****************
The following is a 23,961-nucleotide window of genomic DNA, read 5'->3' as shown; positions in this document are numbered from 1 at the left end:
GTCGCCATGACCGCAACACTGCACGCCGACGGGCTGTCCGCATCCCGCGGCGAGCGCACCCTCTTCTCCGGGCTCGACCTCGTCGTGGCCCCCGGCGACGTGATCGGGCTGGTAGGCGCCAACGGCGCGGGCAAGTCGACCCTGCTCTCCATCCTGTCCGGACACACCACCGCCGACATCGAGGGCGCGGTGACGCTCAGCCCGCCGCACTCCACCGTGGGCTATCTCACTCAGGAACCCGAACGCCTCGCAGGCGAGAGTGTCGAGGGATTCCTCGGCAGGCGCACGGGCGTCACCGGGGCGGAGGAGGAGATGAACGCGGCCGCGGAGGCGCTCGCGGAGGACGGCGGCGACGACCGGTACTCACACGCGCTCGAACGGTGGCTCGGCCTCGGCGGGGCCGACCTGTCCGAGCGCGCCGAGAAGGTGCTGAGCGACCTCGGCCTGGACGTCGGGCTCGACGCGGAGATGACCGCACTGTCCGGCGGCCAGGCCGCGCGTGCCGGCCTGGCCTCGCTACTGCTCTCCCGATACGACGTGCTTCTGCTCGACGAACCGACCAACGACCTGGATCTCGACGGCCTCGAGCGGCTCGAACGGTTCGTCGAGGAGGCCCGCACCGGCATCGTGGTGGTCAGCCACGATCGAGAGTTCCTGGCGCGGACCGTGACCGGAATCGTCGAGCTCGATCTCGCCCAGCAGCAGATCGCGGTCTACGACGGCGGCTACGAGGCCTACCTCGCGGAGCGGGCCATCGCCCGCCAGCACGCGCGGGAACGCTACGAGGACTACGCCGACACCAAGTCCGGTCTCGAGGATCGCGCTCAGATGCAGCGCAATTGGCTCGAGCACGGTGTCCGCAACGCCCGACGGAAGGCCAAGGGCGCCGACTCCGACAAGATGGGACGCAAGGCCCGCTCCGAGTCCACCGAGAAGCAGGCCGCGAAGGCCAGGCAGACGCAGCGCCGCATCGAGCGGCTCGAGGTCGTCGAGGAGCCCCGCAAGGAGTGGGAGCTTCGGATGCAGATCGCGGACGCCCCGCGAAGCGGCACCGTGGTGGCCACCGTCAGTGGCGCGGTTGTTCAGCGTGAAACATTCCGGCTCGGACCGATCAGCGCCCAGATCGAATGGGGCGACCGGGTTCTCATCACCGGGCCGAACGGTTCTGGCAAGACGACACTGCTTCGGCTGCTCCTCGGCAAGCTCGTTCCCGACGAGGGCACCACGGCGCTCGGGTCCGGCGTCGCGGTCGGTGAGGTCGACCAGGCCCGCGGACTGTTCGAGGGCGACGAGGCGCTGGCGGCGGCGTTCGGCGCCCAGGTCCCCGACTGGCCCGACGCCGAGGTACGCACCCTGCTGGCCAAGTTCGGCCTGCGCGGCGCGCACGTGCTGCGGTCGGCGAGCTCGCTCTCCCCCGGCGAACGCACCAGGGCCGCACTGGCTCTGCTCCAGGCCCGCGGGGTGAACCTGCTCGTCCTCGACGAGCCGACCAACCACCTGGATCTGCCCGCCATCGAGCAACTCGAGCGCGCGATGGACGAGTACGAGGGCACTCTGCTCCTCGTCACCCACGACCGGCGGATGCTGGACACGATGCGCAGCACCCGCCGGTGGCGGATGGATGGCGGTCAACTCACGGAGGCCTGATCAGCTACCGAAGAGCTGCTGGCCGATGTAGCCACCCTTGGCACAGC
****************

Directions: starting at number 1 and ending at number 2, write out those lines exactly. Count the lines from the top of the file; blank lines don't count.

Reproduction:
The following is a 23,961-nucleotide window of genomic DNA, read 5'->3' as shown; positions in this document are numbered from 1 at the left end:
GTCGCCATGACCGCAACACTGCACGCCGACGGGCTGTCCGCATCCCGCGGCGAGCGCACCCTCTTCTCCGGGCTCGACCTCGTCGTGGCCCCCGGCGACGTGATCGGGCTGGTAGGCGCCAACGGCGCGGGCAAGTCGACCCTGCTCTCCATCCTGTCCGGACACACCACCGCCGACATCGAGGGCGCGGTGACGCTCAGCCCGCCGCACTCCACCGTGGGCTATCTCACTCAGGAACCCGAACGCCTCGCAGGCGAGAGTGTCGAGGGATTCCTCGGCAGGCGCACGGGCGTCACCGGGGCGGAGGAGGAGATGAACGCGGCCGCGGAGGCGCTCGCGGAGGACGGCGGCGACGACCGGTACTCACACGCGCTCGAACGGTGGCTCGGCCTCGGCGGGGCCGACCTGTCCGAGCGCGCCGAGAAGGTGCTGAGCGACCTCGGCCTGGACGTCGGGCTCGACGCGGAGATGACCGCACTGTCCGGCGGCCAGGCCGCGCGTGCCGGCCTGGCCTCGCTACTGCTCTCCCGATACGACGTGCTTCTGCTCGACGAACCGACCAACGACCTGGATCTCGACGGCCTCGAGCGGCTCGAACGGTTCGTCGAGGAGGCCCGCACCGGCATCGTGGTGGTCAGCCACGATCGAGAGTTCCTGGCGCGGACCGTGACCGGAATCGTCGAGCTCGATCTCGCCCAGCAGCAGATCGCGGTCTACGACGGCGGCTACGAGGCCTACCTCGCGGAGCGGGCCATCGCCCGCCAGCACGCGCGGGAACGCTACGAGGACTACGCCGACACCAAGTCCGGTCTCGAGGATCGCGCTCAGATGCAGCGCAATTGGCTCGAGCACGGTGTCCGCAACGCCCGACGGAAGGCCAAGGGCGCCGACTCCGACAAGATGGGACGCAAGGCCCGCTCCGAGTCCACCGAGAAGCAGGCCGCGAAGGCCAGGCAGACGCAGCGCCGCATCGAGCGGCTCGAGGTCGTCGAGGAGCCCCGCAAGGAGTGGGAGCTTCGGATGCAGATCGCGGACGCCCCGCGAAGCGGCACCGTGGTGGCCACCGTCAGTGGCGCGGTTGTTCAGCGTGAAACATTCCGGCTCGGACCGATCAGCGCCCAGATCGAATGGGGCGACCGGGTTCTCATCACCGGGCCGAACGGTTCTGGCAAGACGACACTGCTTCGGCTGCTCCTCGGCAAGCTCGTTCCCGACGAGGGCACCACGGCGCTCGGGTCCGGCGTCGCGGTCGGTGAGGTCGACCAGGCCCGCGGACTGTTCGAGGGCGACGAGGCGCTGGCGGCGGCGTTCGGCGCCCAGGTCCCCGACTGGCCCGACGCCGAGGTACGCACCCTGCTGGCCAAGTTCGGCCTGCGCGGCGCGCACGTGCTGCGGTCGGCGAGCTCGCTCTCCCCCGGCGAACGCACCAGGGCCGCACTGGCTCTGCTCCAGGCCCGCGGGGTGAACCTGCTCGTCCTCGACGAGCCGACCAACCACCTGGATCTGCCCGCCATCGAGCAACTCGAGCGCGCGATGGACGAGTACGAGGGCACTCTGCTCCTCGTCACCCACGACCGGCGGATGCTGGACACGATGCGCAGCACCCGCCGGTGGCGGATGGATGGCGGTCAACTCACGGAGGCCTGATCAGCTACCGAAGAGCTGCTGGCCGATGTAGCCACCCTTGGCACAGC